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Structured Programmers Learning Object-Oriented Programming

John Minor Ross and Huazhong Zhang

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With object-oriented programming (OOP) in Java and C++ increasing in popularity, retraining current structured programmers (e.g., users of C or COBOL) is of considerable interest in the computer discipline. One commonly expressed problem with this training task is that the interaction between programmers and their programming language environment appears to be significantly altered during both design and coding phases when using an OOP language versus earlier, so-called structured, approaches. Programmers using existing techniques experience confusion, frustration, and sometimes fail in their attempts to acquire new OOP skills. After comparing and contrasting object-oriented approaches with structured design and programming, the authors review the cognitive difficulties novice and expert structured programmers encounter in switching to OOP technology and suggest ways to ameliorate the troubles. Finally, preliminary research is presented which indicates that, contrary to commonly expressed views, experts do not find it more difficult to change paradigms than do novices. They may, however, experience more frustration as they are temporarily reduced to near-novices again.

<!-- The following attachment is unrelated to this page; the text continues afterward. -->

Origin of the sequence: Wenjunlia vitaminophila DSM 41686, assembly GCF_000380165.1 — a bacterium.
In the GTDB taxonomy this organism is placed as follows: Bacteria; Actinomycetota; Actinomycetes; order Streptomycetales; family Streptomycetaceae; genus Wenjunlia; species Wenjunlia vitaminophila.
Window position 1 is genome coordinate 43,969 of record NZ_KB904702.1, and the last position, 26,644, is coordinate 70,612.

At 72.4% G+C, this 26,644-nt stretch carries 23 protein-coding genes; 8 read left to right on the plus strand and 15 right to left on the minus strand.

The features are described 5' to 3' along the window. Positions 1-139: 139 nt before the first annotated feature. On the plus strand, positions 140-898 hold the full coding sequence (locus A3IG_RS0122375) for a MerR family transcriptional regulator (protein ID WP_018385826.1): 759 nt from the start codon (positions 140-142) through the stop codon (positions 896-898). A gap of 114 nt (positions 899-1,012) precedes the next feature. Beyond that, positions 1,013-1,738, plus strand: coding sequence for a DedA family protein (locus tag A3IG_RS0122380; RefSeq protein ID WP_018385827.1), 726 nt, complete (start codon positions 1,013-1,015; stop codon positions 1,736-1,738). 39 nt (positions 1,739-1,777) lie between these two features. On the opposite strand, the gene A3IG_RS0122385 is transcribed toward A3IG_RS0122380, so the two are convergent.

Structured Programmers Learning Object-Oriented Programming: Cognitive Considerations

The current hot approach to computer programming is object-oriented programming (OOP). Advocates stress that designing computer solutions with a focus on real-world objects "can lessen the gap between what the programmer models and the application domain being modeled" (Kilian, 1996, p. 39). OOP has been hailed for its naturalness, understandability, extensibility, reusability, and ease-of-maintenance. As a result, they are being suggested as solutions to many problems (e.g., Backlund, 1997). Because it has many technological benefits over traditional structured programming, Yourdon (1993) says that by the year 2000, most programmers will be working with OOP technology instead of traditional structured programming.